What is the fascia?

“Fascia is… a specialized system of the body that has an appearance similar to a spider’s web or a sweater. Fascia is very densely woven, covering and interpenetrating every muscle, bone, nerve, artery and vein, as well as, all of our internal organs including the heart, lungs, brain and spinal cord.

The most interesting aspect of the fascial system is that it is not just a system of separate coverings. It is actually one continuous structure that exists from head to toe without interruption. In this way you can begin to see that each part of the entire body is connected to every other part by the fascia, like the yarn in a sweater.” – John F. Barnes


“Fascia is essential to the dance between stability and movement – crucial in high performance, central in recovery from injury and disability, and ever present in our daily life from our embryological beginnings to the last breath we take.”- Tom Myers creator of Anatomy Trains

Some interesting facts about this newly understood organ system:

  • The nervous system is very interested in what happens in the fascia. There are more nerves here than in the eyes, tongue or intestines, 6 times more than in muscles. Fascia is our richest sensory organ.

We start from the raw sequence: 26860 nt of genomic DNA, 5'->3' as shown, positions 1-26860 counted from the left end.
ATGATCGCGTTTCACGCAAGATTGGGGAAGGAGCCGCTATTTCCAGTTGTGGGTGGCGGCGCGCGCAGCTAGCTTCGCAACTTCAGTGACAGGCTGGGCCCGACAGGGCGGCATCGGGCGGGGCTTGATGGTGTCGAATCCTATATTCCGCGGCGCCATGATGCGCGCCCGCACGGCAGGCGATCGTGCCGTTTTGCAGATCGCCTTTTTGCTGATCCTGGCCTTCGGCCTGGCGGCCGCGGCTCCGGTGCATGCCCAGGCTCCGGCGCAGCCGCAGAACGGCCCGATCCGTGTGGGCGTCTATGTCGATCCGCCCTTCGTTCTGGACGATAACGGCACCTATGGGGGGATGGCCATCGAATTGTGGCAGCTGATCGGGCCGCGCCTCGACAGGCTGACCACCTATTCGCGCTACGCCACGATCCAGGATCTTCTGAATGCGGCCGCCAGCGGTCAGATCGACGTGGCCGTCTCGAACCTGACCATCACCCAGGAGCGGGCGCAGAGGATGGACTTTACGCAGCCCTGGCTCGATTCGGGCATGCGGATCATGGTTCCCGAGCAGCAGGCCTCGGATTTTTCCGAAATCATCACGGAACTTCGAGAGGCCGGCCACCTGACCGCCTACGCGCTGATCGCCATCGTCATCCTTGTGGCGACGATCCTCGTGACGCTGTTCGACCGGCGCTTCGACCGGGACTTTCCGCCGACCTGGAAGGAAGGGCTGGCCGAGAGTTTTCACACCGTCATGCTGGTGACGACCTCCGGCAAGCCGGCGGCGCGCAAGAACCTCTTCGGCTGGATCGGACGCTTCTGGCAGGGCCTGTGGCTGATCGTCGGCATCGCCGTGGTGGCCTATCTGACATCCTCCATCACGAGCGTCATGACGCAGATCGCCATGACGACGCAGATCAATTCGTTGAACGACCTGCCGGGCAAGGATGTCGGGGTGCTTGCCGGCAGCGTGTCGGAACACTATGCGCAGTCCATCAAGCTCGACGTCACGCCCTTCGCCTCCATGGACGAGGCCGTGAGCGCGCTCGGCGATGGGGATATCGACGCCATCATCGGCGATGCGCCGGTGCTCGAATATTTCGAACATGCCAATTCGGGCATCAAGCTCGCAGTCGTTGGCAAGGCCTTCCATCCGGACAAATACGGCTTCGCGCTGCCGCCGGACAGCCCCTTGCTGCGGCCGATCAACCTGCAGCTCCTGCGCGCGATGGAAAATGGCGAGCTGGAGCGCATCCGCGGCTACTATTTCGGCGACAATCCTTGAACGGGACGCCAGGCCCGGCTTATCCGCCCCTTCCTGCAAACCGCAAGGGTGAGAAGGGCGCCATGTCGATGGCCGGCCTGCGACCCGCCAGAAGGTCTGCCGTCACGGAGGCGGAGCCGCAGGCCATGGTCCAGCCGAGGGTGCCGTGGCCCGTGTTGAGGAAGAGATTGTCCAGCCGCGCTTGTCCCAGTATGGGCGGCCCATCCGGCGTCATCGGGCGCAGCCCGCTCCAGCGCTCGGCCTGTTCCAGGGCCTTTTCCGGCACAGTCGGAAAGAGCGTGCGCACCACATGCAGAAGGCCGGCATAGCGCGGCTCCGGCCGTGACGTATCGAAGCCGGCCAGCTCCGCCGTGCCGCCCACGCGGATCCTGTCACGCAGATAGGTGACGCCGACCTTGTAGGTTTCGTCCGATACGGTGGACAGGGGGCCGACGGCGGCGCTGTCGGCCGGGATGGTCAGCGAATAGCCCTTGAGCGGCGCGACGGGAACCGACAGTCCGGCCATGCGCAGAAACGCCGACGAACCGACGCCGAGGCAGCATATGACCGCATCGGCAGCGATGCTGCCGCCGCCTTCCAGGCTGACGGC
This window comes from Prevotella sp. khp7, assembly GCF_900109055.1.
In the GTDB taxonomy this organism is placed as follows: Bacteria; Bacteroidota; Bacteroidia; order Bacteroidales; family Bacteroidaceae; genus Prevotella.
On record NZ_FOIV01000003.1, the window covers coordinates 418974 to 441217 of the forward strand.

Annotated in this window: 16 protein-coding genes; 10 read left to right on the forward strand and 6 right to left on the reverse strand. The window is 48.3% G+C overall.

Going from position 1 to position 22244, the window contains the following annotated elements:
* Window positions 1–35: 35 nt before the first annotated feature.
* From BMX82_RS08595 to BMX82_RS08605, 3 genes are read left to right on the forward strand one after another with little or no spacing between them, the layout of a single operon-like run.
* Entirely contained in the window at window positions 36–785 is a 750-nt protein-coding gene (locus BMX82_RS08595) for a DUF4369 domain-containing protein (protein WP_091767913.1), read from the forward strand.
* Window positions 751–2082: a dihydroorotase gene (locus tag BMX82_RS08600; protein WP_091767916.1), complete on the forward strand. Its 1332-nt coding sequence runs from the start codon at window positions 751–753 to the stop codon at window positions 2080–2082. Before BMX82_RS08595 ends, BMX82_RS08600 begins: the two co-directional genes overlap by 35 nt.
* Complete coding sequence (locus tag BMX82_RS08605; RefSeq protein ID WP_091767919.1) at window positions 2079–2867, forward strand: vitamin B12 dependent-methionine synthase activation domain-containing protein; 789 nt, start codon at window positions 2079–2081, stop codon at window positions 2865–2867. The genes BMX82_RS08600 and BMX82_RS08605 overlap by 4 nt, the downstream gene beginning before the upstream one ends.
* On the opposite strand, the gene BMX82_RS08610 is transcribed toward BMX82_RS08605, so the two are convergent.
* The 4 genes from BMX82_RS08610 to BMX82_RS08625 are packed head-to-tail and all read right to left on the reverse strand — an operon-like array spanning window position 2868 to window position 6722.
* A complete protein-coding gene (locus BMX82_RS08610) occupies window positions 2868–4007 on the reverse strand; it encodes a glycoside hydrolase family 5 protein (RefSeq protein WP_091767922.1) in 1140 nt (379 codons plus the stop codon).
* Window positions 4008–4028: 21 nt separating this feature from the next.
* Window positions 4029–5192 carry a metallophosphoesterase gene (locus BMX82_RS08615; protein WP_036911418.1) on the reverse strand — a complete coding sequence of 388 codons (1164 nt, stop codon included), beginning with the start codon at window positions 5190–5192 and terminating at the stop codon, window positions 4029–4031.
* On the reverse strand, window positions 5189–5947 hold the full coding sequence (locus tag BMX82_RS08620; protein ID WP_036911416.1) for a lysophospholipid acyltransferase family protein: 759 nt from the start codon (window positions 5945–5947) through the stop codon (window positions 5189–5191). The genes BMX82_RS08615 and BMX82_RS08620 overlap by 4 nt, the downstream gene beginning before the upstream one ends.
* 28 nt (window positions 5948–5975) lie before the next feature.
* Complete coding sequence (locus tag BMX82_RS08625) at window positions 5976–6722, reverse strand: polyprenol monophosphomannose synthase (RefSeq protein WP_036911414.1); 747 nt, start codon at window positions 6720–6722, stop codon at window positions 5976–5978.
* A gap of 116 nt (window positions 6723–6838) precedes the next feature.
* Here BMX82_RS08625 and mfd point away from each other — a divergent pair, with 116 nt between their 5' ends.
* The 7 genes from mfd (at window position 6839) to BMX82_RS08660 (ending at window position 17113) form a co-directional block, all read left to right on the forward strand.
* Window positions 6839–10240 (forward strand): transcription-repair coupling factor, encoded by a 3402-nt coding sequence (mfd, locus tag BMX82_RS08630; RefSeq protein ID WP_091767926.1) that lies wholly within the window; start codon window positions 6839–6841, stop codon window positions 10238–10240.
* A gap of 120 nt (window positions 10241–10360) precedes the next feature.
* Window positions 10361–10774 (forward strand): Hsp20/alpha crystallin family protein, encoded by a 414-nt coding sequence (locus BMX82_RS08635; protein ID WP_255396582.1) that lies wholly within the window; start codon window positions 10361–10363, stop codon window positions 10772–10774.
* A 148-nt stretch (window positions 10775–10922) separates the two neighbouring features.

• It is not only a sensory organ, but this tissue determines our shape and the shape of our body parts. And it can be noted that this keeps the compensations in our body.
  • 66% of our body is fluid. This tissue keeps the fluid in its place inside our body. Otherwise, due to gravity, this 66% would fall down into our legs.

Why do not we hear more of this organ enmeshing our body?

Because nor the X-ray not the MRI is able to show it. Our machines are not advanced enough.

Dr Jean Claude Guimberteau, French doctor inserted a camera under the skin, thus creating the first occasion when we were able to see living fascia. This took place in 2012. If you are interested, you can watch the video.

This is so new to science that the first anatomical atlas researching the fascia was published in 2015.

Right now we have 2 diagnostic tools regarding the fascia: the expert look and touch.